In 2010, the government passed the Dodd-Frank Wall Street Reform and Consumer protections act, which mandates that banks with $10 billion in assets or greater must have a board of directors risk committee and banks with $50 billion or more in assets also must have a chief risk officer. This law came after the wake of the 2008 financial crisis, but more companies outside of the financial industry are embracing the benefits of a chief risk officer. “Although ubiquitous in financial services these days, CROs are still a rare breed in non-financial companies. But that may be changing,” reports The Wall Street Journal. “Companies in other regulated industries, such as telecommunications and utilities, are starting to think about the role a CRO should have in their executive structure. ”As companies and consumers demand greater transparency and accountability for risk management, chief risk officers are becoming a mainstream best practice for board governance.
CROs are often heralded for their unbiased, independent view of the organizations they serve while offering a strategic viewpoint to mitigate and manage risks. As the role of CRO continues to evolve in the wake of new risks of the cybersecurity variety, CROs need the ability to efficiently organize data, clearly communicate with the board and company executives, and manage sensitive information securely. The need for board meeting software to help CROs carry out their duties is essential. Board meeting software needs to be as flexible, adaptable, and ever-evolving as the chief risk officers they serve.
The Role of Chief Risk Officer
Investopedia defines the role of a chief risk officer as an executive responsible for identifying, analyzing, and mitigating internal and external events that could threaten a company. Often, the duties of the CRO are handed down to executives in the C-suite or to risk committees appointed by the board of directors. Recent surveys conducted by the ERM Initiative and the AICPA found that over 42% of the surveyed companies indicate that they have designated an individual to serve as a CRO or an equivalent role. 63% of publicly traded companies and large companies, as well as 66% of financial institutions, have appointed a CRO. The duties of a company CRO are constantly changing, so the need for an intuitive board meeting software is even more valuable.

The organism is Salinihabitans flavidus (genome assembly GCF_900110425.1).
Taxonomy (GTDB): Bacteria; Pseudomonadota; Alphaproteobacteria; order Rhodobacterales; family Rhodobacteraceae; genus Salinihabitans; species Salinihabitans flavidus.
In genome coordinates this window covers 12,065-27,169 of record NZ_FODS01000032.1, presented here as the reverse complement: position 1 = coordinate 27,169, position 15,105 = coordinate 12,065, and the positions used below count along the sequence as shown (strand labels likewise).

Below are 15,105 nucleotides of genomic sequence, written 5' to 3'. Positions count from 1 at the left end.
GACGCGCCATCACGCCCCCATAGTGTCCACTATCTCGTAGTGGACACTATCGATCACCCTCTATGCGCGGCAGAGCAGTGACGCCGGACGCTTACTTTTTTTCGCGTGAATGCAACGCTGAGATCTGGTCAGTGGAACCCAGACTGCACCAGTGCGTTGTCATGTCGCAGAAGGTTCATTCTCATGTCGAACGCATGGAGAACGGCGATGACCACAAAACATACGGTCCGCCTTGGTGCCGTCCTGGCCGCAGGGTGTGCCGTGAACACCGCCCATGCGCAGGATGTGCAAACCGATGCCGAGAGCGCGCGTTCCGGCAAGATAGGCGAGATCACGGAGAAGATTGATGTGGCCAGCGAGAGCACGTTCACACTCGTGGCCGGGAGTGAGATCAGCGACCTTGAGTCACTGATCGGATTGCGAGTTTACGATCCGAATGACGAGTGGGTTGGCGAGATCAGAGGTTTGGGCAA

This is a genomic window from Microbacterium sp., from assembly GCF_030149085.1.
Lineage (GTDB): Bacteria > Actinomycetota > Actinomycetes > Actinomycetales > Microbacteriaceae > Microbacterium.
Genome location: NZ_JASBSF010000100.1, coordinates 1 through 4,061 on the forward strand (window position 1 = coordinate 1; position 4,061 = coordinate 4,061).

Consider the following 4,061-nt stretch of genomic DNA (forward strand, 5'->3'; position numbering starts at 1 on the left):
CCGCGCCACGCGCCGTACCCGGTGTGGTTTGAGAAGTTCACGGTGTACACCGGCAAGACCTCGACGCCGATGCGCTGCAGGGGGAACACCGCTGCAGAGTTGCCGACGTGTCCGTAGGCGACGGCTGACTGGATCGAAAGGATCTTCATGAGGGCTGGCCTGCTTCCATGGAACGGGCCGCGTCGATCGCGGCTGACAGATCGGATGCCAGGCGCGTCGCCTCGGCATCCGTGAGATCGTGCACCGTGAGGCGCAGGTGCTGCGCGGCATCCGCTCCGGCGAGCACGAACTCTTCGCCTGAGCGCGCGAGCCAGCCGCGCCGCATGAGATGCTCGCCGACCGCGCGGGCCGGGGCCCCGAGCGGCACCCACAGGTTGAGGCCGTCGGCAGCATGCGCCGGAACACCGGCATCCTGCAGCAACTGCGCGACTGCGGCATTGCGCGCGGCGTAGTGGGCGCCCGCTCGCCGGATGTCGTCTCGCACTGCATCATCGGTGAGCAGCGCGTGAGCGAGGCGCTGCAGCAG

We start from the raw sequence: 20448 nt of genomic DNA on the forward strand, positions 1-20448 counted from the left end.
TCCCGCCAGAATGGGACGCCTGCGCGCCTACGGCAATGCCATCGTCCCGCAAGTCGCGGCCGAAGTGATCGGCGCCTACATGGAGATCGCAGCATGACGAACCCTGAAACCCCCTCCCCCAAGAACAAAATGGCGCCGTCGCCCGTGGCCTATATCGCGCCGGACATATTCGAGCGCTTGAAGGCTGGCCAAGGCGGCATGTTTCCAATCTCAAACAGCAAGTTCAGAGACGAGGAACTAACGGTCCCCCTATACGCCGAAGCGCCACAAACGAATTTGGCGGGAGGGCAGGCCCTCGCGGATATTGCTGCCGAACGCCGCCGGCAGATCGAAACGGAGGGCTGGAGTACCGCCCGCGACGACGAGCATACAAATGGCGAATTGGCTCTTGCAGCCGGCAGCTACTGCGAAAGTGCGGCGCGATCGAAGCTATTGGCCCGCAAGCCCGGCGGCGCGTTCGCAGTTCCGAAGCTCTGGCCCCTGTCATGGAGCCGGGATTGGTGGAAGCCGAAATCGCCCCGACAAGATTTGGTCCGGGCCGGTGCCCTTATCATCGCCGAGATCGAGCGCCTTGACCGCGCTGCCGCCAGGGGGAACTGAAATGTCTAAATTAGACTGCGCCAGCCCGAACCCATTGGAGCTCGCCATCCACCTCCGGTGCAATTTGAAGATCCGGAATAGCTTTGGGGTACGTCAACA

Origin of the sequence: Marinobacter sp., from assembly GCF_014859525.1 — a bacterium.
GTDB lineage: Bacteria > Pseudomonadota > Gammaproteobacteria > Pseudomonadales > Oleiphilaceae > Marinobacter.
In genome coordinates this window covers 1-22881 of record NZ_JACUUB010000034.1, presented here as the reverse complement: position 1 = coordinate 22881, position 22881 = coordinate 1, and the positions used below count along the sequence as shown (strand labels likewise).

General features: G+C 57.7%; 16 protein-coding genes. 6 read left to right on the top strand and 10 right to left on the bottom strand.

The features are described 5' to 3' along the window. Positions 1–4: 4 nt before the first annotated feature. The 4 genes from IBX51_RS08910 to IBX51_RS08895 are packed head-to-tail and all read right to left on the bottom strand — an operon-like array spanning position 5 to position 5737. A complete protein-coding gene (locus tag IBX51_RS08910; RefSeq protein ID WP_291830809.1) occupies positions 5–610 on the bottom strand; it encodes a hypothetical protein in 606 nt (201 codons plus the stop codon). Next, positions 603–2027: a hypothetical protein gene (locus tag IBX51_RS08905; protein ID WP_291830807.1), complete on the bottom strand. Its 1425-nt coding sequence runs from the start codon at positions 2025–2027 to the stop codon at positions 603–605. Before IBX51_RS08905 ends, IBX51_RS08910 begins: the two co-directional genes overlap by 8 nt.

The Task of Organization
Traditionally, without the role of a chief risk officer, companies manage risks separately, appointing a different person to oversee each risk. This approach lacks organization between departments and executives and ignores interdependence of certain risks. “It erects barriers to exploiting natural hedges among the risks and sub-optimizes the treatment of total risk,” says the International Risk Management Institute. It should be a priority to address all risks on a consistent basis. With the help of a chief risk officer and the right board meeting software, organization is made easy when making strategic decisions.
Chief risk officers need to be well informed at all times to make the best decisions possible for their organizations. Implementing board meeting software with a common document library with drag-and-drop technology houses all risk data and documents in one place for the CRO and risk committees to access the materials. The CRO can make annotations on strategic plans and highlight important statistics and data within the platform. eSignatures and eVoting within the board meeting software also make it easy for the CRO, executives, and committee members to vote and sign off on important strategies and implementation plans.
Communication and Collaboration